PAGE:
REX Shares, the fairly new entrant in the exchange-traded funds space promoted by industry veteran Greg King, recently launched two products that focus on volatility of the broad-based large-cap US equity market.
The REX VolMAXX Long Weekly Futures Strategies ETF (VMAX) aims to provide exposure to the implied volatility of the broader large-cap US equities by investing in VIX futures-contracts with less than 30-day to expiry.
The actively-managed VMAX offers exposure to short-term futures contracts on the CBOE Volatility Index or SPX VIX, also known as the fear index. VIX is a reference for implied volatility of options on the S&P 500 with an expiry of 30 days and is calculated from a wide range of call and puts. An index value of 20 indicates the implied volatility of 30-day options on the S&P 500 is estimated as 20 percent.
A plain-vanilla futures or options-contract on the S&P 500 is a wager on the anticipated movement of both the future level and volatility of the S&P 500 index. By contrast, a trade involving futures or options contract on the VIX is a wager on volatility only.
However, CBOE introduced weekly expirations for VIX futures in July 2015, which means the short maturity futures contract would display a higher degree of beta and correlation to the true daily price movement of the VIX index.
By going long on weekly maturity VIX futures-contracts and targeting a weighted average time-to-expiration of less than one month, VMAX offers protection against a sharp drop in equities and reflect the movement of the VIX index more accurately by minimizing tracking error.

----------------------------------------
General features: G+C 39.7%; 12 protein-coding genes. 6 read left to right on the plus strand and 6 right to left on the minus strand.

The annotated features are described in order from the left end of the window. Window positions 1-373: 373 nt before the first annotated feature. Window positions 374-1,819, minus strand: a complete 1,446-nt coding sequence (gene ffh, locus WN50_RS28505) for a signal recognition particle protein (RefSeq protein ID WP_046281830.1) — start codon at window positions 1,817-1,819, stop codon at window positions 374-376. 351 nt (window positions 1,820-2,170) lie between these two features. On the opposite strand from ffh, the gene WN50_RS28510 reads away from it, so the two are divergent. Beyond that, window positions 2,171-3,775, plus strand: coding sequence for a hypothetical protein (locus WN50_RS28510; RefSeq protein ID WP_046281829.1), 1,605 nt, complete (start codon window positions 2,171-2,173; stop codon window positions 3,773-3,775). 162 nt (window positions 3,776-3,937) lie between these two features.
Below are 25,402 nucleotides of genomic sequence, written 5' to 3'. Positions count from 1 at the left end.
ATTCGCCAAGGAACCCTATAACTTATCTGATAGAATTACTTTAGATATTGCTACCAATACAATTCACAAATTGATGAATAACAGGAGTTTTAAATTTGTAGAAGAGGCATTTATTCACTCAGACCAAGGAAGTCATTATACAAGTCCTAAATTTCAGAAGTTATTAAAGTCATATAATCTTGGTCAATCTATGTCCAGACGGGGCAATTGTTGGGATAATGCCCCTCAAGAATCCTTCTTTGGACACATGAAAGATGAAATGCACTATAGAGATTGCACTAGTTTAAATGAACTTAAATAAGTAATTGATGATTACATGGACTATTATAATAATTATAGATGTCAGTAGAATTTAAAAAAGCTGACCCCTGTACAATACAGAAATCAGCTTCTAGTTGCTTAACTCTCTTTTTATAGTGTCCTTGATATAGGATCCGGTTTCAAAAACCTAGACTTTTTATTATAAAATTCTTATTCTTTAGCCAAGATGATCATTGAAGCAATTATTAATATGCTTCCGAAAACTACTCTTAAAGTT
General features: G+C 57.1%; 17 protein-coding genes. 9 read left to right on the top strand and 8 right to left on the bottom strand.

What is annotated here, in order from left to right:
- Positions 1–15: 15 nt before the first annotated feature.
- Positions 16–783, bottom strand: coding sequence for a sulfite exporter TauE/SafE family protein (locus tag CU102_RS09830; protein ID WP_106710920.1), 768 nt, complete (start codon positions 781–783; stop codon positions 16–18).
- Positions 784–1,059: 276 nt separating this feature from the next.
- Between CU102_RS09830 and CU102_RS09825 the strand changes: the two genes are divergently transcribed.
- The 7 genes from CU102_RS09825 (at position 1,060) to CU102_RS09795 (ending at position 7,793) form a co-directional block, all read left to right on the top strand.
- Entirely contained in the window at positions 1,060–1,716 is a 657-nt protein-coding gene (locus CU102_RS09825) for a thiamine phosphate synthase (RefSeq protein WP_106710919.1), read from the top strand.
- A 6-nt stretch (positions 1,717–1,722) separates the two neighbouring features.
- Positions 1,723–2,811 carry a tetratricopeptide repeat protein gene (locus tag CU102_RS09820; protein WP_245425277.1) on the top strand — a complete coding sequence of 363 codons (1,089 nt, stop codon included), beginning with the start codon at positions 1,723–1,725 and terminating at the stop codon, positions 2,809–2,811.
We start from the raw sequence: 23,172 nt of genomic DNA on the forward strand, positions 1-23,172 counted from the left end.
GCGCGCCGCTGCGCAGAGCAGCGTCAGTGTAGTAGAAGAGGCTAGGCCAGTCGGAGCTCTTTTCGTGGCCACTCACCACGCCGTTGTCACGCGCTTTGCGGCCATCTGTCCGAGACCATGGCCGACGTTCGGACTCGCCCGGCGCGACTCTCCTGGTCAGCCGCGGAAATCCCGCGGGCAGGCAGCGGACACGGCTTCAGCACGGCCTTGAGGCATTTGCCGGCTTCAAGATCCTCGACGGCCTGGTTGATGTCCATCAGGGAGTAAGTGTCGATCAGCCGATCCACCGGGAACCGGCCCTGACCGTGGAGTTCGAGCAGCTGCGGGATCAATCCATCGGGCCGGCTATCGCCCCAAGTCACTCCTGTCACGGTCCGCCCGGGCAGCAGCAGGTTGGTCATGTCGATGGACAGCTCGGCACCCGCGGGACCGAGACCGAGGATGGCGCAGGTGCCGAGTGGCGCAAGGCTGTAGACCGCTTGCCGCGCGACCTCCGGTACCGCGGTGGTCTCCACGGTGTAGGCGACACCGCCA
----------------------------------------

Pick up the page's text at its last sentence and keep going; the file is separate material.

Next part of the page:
VMAX can also invest in other ETFs that offer exposure to VIX futures while maintaining substantial cash positions.
The REX VolMAXX Inverse Weekly Futures Strategies ETF (VMIN), on the other hand, seeks to profit if the SPX VIX falls (or equity markets jump, in other words) and aims to achieve its objective by going short on weekly-maturity VIX futures contract.
Like its cousin, VMIN can also invest in other exchange-traded products/ETFs that have exposure in the SPX VIX.
Additionally, both VMAX and VMIN seek to retain daily exposure in VIX futures contracts that is approximately equal to 100 percent of fund assets.
One of the drawbacks of short-term volatility funds is that historically they have shown huge decay from contango relative to medium term (five-month average) ETPs. The active management of the new funds may set them apart from other 1-month maturity products with respect to roll costs.
VMAX charges 1.25 percent every year while VMIN charges 1.45 percent annually.
Disclosure: No holdings
Special Note: Starting next Saturday, I will feature “ETFs on the Cutline,” which I used to post on Mondays. Many readers have requested this move to the weekend, so that they would have a chance to work with the data and prepare any orders for Monday’s session.
The current “New ETFs on the Block” section will be shelved for the time being.